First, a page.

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How good is your diversity statement? I asked my team to send me some of the best diversity statement samples they could find.

They reviewed the Fortune 100 Best Workplaces for Diversity list and also Googled “Most Diverse Companies”.

They gave me a list of 30 diversity statements they found.  I whittled that down to 10 that I believe are either excellent overall or at least have an idea or two for you to consider.

I ran the diversity statements through Ongig’s Text Analyzer software to analyze them for masculine versus feminine words, offensive words, positive and negative words and overall readability. You can also try these 4 Diversity tools to write more inclusive content.


What to look for in Diversity Statements

A few questions & themes came up in reviewing our final 10 samples:

How long should a diversity statement be?

20 to 75 words is all you need. That’s what the best companies do for their main diversity statement (e.g. typically the first paragraph opening up their diversity page or the words used for their diversity section in their job descriptions or a “workplace diversity statement” that might be plastered on your office walls).

If you have an entire page dedicated to your diversity statement, then you can elaborate way beyond 75 words to support your main statement.

Should I use a headline in my diversity statement?

The best diversity statements have a headline (other than just “Diversity Statement”) because it helps you stand out. Check out T-Mobile’s headline and sub-headline — they are so compelling that the candidate might already have been won over before the lengthier diversity statement below it.

Diversity Statement Grade level readability

Most employers write to candidates at the 11th grade reading level but the best employers write at the 8th grade or lower (see my article on Why I Write my Job Postings at the 8th Grade Level (or Lower!).

A good rule of thumb is:

“the lower the grade level the better.”

Check out Oath’s low (good!) grade level readability below. Busy candidates appreciate the time you save them by writing in simple, plain English.

If you want to score your own job descriptions for readability, check out 5 Free Tools to Write Better Job Descriptions.

Words per sentence

The best diversity statements have short sentences because the longer your sentences the lower the retention. Eight words or less per sentence can equate to 100% comprehension; retention slips to 90% at 14 words per sentence; and 43 word sentences lower retention to 10% (see The Public Relations Society of America (PRSA)).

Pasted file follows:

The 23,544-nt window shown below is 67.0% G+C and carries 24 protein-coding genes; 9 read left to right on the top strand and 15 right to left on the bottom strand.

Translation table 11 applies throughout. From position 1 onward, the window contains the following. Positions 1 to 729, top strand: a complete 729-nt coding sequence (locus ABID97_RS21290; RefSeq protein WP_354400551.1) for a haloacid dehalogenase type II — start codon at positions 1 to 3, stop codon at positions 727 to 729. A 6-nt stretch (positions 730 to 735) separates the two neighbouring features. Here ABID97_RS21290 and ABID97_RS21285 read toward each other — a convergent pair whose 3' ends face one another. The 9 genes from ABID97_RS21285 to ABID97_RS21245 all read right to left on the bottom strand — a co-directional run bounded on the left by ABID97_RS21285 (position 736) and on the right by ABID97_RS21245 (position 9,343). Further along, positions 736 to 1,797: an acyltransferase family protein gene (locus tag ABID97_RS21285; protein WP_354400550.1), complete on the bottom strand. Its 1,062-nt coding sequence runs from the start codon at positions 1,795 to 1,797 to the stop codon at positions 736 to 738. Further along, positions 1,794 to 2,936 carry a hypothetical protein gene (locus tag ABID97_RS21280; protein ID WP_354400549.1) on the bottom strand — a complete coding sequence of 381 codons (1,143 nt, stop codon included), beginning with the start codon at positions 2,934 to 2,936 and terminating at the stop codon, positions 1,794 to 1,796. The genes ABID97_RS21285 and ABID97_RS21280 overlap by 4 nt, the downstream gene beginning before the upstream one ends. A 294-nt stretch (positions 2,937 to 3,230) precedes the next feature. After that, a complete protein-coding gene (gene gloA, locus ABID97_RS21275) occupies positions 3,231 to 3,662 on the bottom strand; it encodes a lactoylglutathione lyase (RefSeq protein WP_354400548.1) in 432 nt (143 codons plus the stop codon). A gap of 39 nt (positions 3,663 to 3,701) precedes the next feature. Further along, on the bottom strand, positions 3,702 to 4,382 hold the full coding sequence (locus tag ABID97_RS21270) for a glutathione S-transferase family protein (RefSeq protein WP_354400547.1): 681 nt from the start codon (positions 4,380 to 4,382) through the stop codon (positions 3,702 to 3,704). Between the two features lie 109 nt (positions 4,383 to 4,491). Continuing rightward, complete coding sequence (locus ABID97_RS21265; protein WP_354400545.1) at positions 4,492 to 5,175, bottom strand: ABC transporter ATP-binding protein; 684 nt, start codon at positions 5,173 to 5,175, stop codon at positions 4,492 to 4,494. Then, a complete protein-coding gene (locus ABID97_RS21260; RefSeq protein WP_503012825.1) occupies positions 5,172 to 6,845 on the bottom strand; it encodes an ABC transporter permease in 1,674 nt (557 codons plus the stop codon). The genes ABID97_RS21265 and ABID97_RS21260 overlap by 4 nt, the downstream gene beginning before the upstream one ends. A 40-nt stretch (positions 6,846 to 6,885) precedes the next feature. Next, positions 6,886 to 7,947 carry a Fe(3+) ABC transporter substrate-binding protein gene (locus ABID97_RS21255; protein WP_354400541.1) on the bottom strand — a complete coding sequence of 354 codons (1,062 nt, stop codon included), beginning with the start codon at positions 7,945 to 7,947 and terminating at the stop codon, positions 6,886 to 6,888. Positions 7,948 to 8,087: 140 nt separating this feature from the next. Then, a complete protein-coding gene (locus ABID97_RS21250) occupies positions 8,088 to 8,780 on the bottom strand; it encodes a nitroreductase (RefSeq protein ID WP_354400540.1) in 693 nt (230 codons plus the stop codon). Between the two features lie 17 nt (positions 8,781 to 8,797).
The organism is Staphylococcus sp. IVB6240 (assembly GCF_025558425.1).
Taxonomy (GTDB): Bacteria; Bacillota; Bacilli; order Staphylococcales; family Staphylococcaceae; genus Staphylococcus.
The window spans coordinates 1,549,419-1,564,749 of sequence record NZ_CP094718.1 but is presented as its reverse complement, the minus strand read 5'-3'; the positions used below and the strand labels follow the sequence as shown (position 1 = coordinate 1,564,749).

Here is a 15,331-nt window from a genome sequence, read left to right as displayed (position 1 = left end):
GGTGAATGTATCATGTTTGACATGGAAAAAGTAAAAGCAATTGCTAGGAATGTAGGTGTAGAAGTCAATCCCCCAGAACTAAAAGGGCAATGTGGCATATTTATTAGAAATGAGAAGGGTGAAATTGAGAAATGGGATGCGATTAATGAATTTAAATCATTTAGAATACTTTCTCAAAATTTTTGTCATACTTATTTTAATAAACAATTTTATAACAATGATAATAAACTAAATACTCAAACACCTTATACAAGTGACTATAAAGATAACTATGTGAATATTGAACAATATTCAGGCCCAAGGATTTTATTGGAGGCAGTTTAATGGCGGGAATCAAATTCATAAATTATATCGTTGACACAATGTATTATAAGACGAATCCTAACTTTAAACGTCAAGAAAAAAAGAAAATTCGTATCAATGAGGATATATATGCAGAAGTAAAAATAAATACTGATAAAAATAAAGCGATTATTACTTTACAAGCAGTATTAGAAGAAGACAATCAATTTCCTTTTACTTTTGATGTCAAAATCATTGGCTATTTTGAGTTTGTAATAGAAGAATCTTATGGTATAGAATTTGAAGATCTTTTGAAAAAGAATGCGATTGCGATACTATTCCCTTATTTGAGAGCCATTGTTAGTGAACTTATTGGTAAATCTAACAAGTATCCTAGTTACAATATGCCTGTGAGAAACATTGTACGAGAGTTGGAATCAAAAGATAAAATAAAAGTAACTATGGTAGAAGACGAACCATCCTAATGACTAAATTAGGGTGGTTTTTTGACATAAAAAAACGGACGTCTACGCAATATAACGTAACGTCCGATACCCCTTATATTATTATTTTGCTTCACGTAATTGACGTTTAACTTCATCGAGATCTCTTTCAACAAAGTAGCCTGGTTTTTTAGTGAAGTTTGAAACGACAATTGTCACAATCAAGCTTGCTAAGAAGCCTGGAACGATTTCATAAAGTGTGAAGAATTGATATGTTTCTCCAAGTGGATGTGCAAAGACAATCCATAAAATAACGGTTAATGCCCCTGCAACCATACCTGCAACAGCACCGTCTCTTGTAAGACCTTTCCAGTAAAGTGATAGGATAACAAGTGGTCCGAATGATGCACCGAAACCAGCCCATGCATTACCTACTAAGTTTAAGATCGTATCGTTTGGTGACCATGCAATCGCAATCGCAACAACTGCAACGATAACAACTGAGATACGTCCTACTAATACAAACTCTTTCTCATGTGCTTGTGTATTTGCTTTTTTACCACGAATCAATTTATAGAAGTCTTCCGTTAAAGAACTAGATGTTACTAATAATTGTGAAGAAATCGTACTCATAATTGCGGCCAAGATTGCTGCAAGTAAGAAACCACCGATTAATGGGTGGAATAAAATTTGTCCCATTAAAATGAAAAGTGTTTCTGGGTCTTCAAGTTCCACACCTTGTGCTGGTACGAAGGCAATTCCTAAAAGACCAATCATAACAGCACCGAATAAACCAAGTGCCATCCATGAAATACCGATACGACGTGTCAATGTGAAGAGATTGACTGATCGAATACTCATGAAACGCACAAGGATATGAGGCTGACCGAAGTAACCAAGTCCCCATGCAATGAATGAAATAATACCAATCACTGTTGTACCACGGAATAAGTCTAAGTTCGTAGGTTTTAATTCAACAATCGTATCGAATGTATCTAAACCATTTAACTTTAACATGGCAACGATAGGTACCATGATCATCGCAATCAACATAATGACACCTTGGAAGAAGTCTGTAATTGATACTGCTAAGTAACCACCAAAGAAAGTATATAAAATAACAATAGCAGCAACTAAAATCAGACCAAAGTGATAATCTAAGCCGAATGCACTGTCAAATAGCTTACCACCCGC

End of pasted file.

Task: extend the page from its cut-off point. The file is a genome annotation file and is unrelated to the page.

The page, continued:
Use of positive words

There are libraries of words proven to evoke positive versus negative feelings by readers. Your diversity statements should be chock full of positive words (e.g. inclusive, celebrate, grow, freedom, commitment, experience, etc.).

Mentioning your mission

This can be useful as long as you tie it in well to your diversity statement (like Google does).

Specifics usually help

A good rule of thumb is that the more specific you are the more candidates will trust you. Giving examples of your employee resource groups (like Stanley Black & Decker) is a great example of that.

Note: Another way to make a diversity statement is through diversity videos. Check out this article for inspiration: Best Diversity and Inclusion Videos.

10 Diversity Statement Samples

Ok, here are 10 diversity statements that were either effective overall or have individual great nuggets to borrow from.


Headline = Uniqueness is powerful.

Sub-Headline = Be yourself. We like it that way.

Diversity fuels the Un-carrier spirit. Our commitment to inclusion across race, gender, age, religion, identity, and experience drives us forward every day.

  • Headline/Sub-Headline — “Uniqueness is powerful” and “Be yourself. We like it that way.” is a nice one-two punch that draws the candidate in.
  • Length = 23 words (one of the shortest we’ve seen!)
  • 7.7th grade reading level(Excellent!)
  • Words per sentence = 8 (Outstanding)
  • Positive words (powerful, spirit, commitment, experience)
  • Great, engaging feature image:


Headline = A Culture of Creativity is life at GoDaddy

A Culture of Creativity is life at GoDaddy. We hire the best, give them first-class training and set them loose. If you’re driven to perform, you’ll fit right in. We approach our work fearlessly, learn quickly, improve constantly, and celebrate our wins at every turn. Everyone is welcome—as an inclusive workplace, our employees are comfortable bringing their authentic whole selves to work. Be you.